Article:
If you want to know how and why things have changed so drastically over the last 250 years, this course seems a good place to start. While half of the lectures are focussed on the Industrial Revolution as it began and progress in 18th century Britain, the rest of the lectures are split up in the Industrialisation of the United States of America, Europe, Russia, Japan, India, Taiwan and China. I thought Prof Allitt’s focus on technology and how it impacted on who won the Second World War was very informative and interesting.

I was amazed that he thought of Sub-Saharan Africa as backwards and not yet there (my words). I am not completely convinced that he knows what is happening in Africa. Maybe his statement is too sweeping.

I was intrigued by the idea that different political systems saw the need for industrialisation, though it failed miserably if the state was too authoritarian. Though not mentioned by him, it seems to me that Apartheid in South Africa also had industrialisation as its driving force - another odd marriage partner of the Industrial Revolution.

With his British accent and all, Prof Allitt is an excellent presenter and has compiled a very informative, thought-provoking course. Generally he seems to be neutral in his presentation and comes to an appreciation of the progress of humanity through industrialisation. (One thing that bothered me, was when he talked about the Protestant groupings as sects. I wonder if he is Anglican or Roman Catholic?)

In general this is an excellent well-prepared and researched course that covers a vast array of subjects relating to the Industrial Revolution (as Fredrik Engels dubbed it). Any listener will be challenged by the amount of information that needs to be thought through. I can almost guarantee that it will help you to orientate yourself in terms of your own biases and blind spots towards technology and progress.

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  • Global
    5 out of 5 stars
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    5 out of 5 stars
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  • Marcus
  • 10/02/2015

Patrick Allitt doesn't disappoint!

What made the experience of listening to The Industrial Revolution the most enjoyable?

The focus on individuals is great, and something you can find throughout Patrick Allitts Great Courses recordings.

What did you like best about this story?

Learning about Isambard Kingdom Brunel. A fantastic engineer with great stories centered around him.

What does Professor Patrick N. Allitt bring to the story that you wouldn’t experience if you just read the book?

He has a very pleasant and classroom-like way of speaking, something I very much enjoy. It's sometimes obvious that he reads from a script, but most of the time it's just like being told the story straight from the experts mind, and that adds a layer of social interaction-feel to the learning experience that is essential for taking in what you're taught.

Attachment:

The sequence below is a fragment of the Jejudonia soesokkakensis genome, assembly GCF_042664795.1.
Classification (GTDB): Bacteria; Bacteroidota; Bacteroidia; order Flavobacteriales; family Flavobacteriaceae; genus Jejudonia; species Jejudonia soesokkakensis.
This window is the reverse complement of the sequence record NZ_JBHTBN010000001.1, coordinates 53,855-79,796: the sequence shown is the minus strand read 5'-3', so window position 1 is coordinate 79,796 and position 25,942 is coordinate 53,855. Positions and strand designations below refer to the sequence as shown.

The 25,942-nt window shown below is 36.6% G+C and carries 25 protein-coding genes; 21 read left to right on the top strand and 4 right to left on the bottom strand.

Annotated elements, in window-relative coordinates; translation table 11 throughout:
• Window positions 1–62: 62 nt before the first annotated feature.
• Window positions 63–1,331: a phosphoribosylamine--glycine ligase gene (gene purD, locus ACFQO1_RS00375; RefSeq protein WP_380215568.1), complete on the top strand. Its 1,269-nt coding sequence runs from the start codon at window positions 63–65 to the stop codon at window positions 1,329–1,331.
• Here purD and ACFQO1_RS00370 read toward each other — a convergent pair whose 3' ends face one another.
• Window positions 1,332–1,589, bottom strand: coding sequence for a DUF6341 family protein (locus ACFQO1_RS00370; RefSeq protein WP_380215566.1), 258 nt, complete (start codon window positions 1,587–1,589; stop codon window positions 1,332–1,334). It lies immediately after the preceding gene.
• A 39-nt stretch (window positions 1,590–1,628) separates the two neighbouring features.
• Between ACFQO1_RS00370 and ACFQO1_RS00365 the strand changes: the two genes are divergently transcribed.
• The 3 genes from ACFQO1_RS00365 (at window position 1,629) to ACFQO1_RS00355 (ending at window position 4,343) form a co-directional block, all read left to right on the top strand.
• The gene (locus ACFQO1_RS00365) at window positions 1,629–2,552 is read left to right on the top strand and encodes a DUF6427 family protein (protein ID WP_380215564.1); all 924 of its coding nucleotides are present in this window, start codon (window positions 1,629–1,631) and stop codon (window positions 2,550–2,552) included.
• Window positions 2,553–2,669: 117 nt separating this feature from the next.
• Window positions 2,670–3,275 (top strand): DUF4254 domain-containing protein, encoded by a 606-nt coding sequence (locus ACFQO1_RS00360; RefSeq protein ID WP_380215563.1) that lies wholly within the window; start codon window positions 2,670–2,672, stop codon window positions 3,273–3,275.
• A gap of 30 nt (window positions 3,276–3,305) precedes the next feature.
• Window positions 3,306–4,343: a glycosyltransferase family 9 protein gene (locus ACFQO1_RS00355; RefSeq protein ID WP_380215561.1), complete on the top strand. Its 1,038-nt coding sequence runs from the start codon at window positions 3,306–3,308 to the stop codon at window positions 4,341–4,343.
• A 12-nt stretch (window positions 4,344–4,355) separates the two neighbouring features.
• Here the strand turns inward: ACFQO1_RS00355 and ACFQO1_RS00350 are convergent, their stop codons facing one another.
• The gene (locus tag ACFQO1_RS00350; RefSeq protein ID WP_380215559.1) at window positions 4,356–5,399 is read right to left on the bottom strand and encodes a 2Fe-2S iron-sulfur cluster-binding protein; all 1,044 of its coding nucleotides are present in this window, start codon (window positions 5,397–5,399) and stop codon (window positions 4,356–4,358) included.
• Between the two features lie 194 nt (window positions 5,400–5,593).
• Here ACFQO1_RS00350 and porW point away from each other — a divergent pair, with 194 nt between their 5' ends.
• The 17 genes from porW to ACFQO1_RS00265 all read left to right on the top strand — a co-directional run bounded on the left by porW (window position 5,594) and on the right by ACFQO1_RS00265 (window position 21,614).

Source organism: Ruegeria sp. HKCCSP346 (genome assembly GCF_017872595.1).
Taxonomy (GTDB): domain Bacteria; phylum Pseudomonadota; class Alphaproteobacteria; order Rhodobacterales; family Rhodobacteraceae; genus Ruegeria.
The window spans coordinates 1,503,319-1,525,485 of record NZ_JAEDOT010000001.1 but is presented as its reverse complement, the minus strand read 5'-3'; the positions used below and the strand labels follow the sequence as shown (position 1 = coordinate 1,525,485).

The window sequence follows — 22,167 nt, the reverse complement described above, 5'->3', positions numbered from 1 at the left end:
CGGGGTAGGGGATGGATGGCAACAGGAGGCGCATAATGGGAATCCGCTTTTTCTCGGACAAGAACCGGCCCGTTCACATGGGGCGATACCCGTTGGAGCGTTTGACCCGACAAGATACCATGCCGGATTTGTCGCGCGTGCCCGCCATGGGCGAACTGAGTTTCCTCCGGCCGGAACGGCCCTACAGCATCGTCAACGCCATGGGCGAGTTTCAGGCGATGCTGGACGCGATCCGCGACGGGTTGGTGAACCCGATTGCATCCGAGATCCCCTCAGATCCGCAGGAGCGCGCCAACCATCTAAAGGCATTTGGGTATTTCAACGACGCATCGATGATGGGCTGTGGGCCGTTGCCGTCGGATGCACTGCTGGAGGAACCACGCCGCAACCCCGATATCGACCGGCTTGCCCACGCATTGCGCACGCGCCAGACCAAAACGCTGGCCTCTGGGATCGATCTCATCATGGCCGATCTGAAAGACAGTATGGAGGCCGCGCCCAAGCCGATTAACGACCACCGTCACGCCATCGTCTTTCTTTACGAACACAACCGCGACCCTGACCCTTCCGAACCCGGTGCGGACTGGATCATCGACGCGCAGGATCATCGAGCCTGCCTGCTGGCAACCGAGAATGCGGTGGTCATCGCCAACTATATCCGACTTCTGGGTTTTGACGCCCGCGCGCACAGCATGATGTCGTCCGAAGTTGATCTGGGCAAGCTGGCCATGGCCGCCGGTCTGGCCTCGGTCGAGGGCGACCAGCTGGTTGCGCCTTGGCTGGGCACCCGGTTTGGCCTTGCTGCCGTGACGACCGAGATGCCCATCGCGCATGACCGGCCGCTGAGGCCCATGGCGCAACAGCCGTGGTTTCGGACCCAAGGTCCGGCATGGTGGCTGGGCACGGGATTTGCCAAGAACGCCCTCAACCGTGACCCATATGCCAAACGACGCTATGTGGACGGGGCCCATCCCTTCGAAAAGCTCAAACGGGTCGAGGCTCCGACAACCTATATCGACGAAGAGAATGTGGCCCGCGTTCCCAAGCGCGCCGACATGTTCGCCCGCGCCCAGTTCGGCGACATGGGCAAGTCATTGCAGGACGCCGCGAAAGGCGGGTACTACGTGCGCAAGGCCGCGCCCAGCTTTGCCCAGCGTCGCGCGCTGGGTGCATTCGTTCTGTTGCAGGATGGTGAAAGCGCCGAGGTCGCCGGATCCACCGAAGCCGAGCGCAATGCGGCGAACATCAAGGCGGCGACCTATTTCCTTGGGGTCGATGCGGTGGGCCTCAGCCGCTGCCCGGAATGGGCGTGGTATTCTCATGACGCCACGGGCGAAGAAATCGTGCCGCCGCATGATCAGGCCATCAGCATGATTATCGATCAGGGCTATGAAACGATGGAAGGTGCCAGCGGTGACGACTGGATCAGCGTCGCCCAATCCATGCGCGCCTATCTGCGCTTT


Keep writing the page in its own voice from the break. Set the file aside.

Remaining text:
Was this a book you wanted to listen to all in one sitting?

No, it's best to split it up in 30 to 90 minute sessions to get the best out of the material. You need time to reflect upon what you've learned and connect it to what you already know.

Any additional comments?

I find Patrick Allitts courses to be very easy to follow. He often focuses on one individual at a time and this approach is really enjoyable.

6 sur 6 personne(s) ont trouvé cet avis utile.

  • Global
    4 out of 5 stars
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    3 out of 5 stars
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    5 out of 5 stars
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  • Pandora
  • 28/10/2014

And Excellent Read for Broader Historical Context!

For anyone educating themselves in history, this book as a great source of historical context, and a wonderful illumination of the threads that connect the past with today.

Allitt could go a little too far into details, dates, and specifics at times, information that no one but real enthusiasts will easily remember, and my mind would start to wander. However, I thought I had, as I think most people do, a reasonable grasp of the industrial revolution, and this course enlightened me to quite a lot of new insights.

It was fascinating to hear the revolution split and contrasted by region, Britain versus the United States, and again versus India and China. What was also very insightful was the the course carried on much longer than I had anticipated, from wrought iron to microchips, drawing a continuity between two revolutions that I'd never considered. Attill does well in demonstrating the importance of certain tiny elements, like standardized threads on screws, to the workings of the whole industrial machine. The information was also quite holistic, illustrating many different factors from cultural attitudes in antiquity to geopolitics.

Allit is clearly an advocate of industrialization, and makes a number of provocative anthropologically based arguments, but does not flinch from the hardships and controversies.

All in all, while this course could occasionally stray into droning, I would recommend it. It taught me much about something I thought I knew, and definitely enriched and deepened my understanding of history and the world today.

12 sur 13 personne(s) ont trouvé cet avis utile.